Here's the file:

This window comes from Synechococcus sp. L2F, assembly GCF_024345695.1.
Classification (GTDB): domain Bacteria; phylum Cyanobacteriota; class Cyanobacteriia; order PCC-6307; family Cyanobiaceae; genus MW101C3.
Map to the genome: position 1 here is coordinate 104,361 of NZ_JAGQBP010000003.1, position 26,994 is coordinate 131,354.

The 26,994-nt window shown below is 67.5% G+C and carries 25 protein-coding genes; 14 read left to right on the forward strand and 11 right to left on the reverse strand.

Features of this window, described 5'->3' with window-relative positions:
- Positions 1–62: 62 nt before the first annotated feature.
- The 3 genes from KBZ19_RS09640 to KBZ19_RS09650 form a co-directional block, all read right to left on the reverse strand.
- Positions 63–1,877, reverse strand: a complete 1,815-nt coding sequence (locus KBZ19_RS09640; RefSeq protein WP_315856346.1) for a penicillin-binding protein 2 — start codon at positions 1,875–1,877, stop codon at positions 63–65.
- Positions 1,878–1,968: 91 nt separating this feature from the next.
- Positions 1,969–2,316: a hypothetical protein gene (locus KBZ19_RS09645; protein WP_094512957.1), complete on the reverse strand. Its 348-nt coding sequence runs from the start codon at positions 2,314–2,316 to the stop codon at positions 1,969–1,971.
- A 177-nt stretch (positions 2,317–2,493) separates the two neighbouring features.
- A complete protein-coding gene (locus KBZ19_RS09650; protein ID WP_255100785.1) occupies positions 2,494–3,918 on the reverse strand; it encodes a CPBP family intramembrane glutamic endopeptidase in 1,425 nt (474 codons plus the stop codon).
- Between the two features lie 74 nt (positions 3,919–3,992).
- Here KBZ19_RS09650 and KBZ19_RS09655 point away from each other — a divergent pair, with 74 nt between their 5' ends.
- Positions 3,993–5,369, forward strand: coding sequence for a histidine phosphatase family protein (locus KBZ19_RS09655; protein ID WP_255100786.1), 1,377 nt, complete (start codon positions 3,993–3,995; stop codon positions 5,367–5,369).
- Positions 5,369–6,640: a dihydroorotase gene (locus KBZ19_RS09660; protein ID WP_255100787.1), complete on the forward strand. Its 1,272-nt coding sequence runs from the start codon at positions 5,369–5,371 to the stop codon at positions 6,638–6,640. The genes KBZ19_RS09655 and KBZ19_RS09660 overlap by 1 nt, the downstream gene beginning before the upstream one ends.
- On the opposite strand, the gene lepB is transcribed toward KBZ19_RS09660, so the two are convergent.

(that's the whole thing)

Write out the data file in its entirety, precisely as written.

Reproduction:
This window comes from Synechococcus sp. L2F, assembly GCF_024345695.1.
Classification (GTDB): domain Bacteria; phylum Cyanobacteriota; class Cyanobacteriia; order PCC-6307; family Cyanobiaceae; genus MW101C3.
Map to the genome: position 1 here is coordinate 104,361 of NZ_JAGQBP010000003.1, position 26,994 is coordinate 131,354.

The 26,994-nt window shown below is 67.5% G+C and carries 25 protein-coding genes; 14 read left to right on the forward strand and 11 right to left on the reverse strand.

Features of this window, described 5'->3' with window-relative positions:
- Positions 1–62: 62 nt before the first annotated feature.
- The 3 genes from KBZ19_RS09640 to KBZ19_RS09650 form a co-directional block, all read right to left on the reverse strand.
- Positions 63–1,877, reverse strand: a complete 1,815-nt coding sequence (locus KBZ19_RS09640; RefSeq protein WP_315856346.1) for a penicillin-binding protein 2 — start codon at positions 1,875–1,877, stop codon at positions 63–65.
- Positions 1,878–1,968: 91 nt separating this feature from the next.
- Positions 1,969–2,316: a hypothetical protein gene (locus KBZ19_RS09645; protein WP_094512957.1), complete on the reverse strand. Its 348-nt coding sequence runs from the start codon at positions 2,314–2,316 to the stop codon at positions 1,969–1,971.
- A 177-nt stretch (positions 2,317–2,493) separates the two neighbouring features.
- A complete protein-coding gene (locus KBZ19_RS09650; protein ID WP_255100785.1) occupies positions 2,494–3,918 on the reverse strand; it encodes a CPBP family intramembrane glutamic endopeptidase in 1,425 nt (474 codons plus the stop codon).
- Between the two features lie 74 nt (positions 3,919–3,992).
- Here KBZ19_RS09650 and KBZ19_RS09655 point away from each other — a divergent pair, with 74 nt between their 5' ends.
- Positions 3,993–5,369, forward strand: coding sequence for a histidine phosphatase family protein (locus KBZ19_RS09655; protein ID WP_255100786.1), 1,377 nt, complete (start codon positions 3,993–3,995; stop codon positions 5,367–5,369).
- Positions 5,369–6,640: a dihydroorotase gene (locus KBZ19_RS09660; protein ID WP_255100787.1), complete on the forward strand. Its 1,272-nt coding sequence runs from the start codon at positions 5,369–5,371 to the stop codon at positions 6,638–6,640. The genes KBZ19_RS09655 and KBZ19_RS09660 overlap by 1 nt, the downstream gene beginning before the upstream one ends.
- On the opposite strand, the gene lepB is transcribed toward KBZ19_RS09660, so the two are convergent.